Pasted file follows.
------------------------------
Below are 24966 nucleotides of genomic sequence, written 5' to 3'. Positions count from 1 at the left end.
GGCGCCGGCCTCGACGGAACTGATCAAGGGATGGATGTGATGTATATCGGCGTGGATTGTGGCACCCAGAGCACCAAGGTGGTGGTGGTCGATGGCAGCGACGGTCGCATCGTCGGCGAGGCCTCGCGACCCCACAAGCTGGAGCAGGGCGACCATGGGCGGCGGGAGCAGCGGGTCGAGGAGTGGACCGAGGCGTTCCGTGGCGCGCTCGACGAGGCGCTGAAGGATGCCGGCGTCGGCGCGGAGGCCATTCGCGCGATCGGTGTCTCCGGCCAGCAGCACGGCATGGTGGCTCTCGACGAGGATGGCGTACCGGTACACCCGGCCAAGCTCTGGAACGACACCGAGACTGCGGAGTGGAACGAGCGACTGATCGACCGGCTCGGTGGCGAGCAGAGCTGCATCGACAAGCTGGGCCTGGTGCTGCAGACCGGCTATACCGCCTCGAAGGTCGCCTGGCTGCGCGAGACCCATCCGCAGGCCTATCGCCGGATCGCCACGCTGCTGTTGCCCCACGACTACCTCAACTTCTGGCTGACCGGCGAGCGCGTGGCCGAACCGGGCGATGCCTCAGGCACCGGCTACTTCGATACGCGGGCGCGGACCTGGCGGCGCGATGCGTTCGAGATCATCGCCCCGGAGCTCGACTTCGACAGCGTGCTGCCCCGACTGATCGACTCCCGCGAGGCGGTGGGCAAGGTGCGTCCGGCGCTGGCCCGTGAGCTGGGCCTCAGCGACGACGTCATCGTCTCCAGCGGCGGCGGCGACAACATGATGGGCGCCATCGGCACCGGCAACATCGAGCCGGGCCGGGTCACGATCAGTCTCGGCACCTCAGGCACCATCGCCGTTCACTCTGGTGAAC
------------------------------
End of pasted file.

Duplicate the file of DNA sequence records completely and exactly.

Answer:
Below are 24966 nucleotides of genomic sequence, written 5' to 3'. Positions count from 1 at the left end.
GGCGCCGGCCTCGACGGAACTGATCAAGGGATGGATGTGATGTATATCGGCGTGGATTGTGGCACCCAGAGCACCAAGGTGGTGGTGGTCGATGGCAGCGACGGTCGCATCGTCGGCGAGGCCTCGCGACCCCACAAGCTGGAGCAGGGCGACCATGGGCGGCGGGAGCAGCGGGTCGAGGAGTGGACCGAGGCGTTCCGTGGCGCGCTCGACGAGGCGCTGAAGGATGCCGGCGTCGGCGCGGAGGCCATTCGCGCGATCGGTGTCTCCGGCCAGCAGCACGGCATGGTGGCTCTCGACGAGGATGGCGTACCGGTACACCCGGCCAAGCTCTGGAACGACACCGAGACTGCGGAGTGGAACGAGCGACTGATCGACCGGCTCGGTGGCGAGCAGAGCTGCATCGACAAGCTGGGCCTGGTGCTGCAGACCGGCTATACCGCCTCGAAGGTCGCCTGGCTGCGCGAGACCCATCCGCAGGCCTATCGCCGGATCGCCACGCTGCTGTTGCCCCACGACTACCTCAACTTCTGGCTGACCGGCGAGCGCGTGGCCGAACCGGGCGATGCCTCAGGCACCGGCTACTTCGATACGCGGGCGCGGACCTGGCGGCGCGATGCGTTCGAGATCATCGCCCCGGAGCTCGACTTCGACAGCGTGCTGCCCCGACTGATCGACTCCCGCGAGGCGGTGGGCAAGGTGCGTCCGGCGCTGGCCCGTGAGCTGGGCCTCAGCGACGACGTCATCGTCTCCAGCGGCGGCGGCGACAACATGATGGGCGCCATCGGCACCGGCAACATCGAGCCGGGCCGGGTCACGATCAGTCTCGGCACCTCAGGCACCATCGCCGTTCACTCTGGTGAAC